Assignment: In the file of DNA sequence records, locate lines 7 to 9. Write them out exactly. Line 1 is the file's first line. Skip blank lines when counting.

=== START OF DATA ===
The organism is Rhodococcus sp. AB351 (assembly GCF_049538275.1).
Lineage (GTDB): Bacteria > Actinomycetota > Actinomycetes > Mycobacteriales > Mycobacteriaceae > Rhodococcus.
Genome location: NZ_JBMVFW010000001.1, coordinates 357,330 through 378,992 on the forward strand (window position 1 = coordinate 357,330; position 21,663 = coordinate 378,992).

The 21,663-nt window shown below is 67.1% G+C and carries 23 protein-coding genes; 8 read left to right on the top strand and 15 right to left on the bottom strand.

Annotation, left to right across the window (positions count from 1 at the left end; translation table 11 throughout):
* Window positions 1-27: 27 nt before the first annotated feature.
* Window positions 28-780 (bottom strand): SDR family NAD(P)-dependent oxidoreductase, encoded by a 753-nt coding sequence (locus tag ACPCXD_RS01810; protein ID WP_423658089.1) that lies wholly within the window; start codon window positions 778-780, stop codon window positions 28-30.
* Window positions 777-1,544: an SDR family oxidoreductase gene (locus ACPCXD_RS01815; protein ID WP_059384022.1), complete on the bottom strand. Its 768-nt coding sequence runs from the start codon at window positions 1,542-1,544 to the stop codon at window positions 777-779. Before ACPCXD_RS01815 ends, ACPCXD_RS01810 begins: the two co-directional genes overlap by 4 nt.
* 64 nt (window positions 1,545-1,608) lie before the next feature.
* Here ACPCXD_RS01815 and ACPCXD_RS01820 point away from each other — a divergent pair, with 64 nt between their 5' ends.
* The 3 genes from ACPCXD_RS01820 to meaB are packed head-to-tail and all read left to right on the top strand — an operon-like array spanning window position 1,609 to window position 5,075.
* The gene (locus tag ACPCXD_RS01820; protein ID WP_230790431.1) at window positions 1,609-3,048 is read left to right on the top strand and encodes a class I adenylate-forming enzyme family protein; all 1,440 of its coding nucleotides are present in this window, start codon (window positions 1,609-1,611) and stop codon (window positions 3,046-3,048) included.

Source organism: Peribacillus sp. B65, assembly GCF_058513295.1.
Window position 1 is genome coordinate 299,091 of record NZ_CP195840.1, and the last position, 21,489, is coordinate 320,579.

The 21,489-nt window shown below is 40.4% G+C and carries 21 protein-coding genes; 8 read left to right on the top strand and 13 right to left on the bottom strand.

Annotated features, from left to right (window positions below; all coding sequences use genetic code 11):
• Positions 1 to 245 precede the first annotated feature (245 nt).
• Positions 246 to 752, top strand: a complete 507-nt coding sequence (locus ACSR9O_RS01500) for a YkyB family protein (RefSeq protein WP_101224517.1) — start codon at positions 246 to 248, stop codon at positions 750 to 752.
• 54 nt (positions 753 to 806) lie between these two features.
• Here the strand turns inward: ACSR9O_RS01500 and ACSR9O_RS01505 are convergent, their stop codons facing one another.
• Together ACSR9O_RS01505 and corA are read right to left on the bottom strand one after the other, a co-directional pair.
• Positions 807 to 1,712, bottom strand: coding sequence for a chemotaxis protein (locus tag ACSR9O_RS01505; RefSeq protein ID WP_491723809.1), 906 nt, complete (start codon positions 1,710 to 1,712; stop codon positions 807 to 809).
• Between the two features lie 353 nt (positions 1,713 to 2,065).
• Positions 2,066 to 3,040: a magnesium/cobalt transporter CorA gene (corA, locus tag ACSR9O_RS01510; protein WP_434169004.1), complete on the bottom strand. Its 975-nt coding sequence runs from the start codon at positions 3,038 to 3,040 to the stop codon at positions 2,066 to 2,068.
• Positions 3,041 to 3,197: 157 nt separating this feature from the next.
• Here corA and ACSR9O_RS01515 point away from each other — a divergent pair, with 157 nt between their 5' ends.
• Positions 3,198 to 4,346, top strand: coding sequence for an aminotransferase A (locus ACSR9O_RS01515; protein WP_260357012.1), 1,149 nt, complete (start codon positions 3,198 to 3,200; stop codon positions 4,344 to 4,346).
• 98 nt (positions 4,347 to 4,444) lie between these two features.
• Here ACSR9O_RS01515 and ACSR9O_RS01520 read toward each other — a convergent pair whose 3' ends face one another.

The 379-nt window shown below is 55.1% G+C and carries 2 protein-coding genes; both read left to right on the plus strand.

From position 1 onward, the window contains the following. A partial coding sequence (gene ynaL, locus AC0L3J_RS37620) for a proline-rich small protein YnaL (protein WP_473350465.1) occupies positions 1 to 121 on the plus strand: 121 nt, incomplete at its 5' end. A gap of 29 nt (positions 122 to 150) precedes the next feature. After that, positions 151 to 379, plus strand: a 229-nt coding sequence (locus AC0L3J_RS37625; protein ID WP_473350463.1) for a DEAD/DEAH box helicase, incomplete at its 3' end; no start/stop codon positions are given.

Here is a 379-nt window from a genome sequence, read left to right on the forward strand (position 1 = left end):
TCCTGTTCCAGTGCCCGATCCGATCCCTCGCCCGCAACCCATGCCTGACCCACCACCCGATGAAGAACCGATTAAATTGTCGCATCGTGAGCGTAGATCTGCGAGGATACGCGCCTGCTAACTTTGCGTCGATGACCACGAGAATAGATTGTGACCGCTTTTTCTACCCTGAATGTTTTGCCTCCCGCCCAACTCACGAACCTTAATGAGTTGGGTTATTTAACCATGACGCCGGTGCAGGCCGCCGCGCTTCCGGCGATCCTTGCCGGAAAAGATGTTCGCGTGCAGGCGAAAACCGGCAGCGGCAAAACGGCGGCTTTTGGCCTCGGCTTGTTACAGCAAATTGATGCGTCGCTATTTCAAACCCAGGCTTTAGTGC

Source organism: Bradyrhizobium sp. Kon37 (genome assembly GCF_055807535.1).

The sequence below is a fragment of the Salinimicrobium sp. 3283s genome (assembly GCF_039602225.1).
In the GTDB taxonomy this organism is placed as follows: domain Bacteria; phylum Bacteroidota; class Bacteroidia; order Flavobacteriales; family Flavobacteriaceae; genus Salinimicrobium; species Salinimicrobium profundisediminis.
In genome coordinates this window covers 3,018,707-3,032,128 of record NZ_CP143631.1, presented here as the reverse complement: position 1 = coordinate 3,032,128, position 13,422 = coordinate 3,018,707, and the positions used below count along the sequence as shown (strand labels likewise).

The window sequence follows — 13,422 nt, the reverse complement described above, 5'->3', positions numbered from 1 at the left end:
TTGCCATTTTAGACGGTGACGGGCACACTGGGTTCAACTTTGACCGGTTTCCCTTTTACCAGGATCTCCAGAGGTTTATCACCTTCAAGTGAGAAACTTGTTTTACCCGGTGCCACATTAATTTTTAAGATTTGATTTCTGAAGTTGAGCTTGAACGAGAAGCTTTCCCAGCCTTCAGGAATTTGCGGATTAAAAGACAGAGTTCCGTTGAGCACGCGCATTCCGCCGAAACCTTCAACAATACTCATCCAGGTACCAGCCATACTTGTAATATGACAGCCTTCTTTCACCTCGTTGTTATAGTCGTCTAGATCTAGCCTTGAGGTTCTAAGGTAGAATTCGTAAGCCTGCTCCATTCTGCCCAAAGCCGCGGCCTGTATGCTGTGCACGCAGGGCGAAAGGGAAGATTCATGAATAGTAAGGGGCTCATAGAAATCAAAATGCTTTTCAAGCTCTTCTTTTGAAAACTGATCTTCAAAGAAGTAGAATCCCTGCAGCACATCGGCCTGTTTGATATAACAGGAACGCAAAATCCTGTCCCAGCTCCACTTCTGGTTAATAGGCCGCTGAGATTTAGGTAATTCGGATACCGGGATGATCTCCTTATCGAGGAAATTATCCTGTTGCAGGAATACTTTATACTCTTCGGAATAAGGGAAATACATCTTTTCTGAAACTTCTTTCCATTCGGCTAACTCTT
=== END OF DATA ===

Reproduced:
* Window positions 28-780 (bottom strand): SDR family NAD(P)-dependent oxidoreductase, encoded by a 753-nt coding sequence (locus tag ACPCXD_RS01810; protein ID WP_423658089.1) that lies wholly within the window; start codon window positions 778-780, stop codon window positions 28-30.
* Window positions 777-1,544: an SDR family oxidoreductase gene (locus ACPCXD_RS01815; protein ID WP_059384022.1), complete on the bottom strand. Its 768-nt coding sequence runs from the start codon at window positions 1,542-1,544 to the stop codon at window positions 777-779. Before ACPCXD_RS01815 ends, ACPCXD_RS01810 begins: the two co-directional genes overlap by 4 nt.
* 64 nt (window positions 1,545-1,608) lie before the next feature.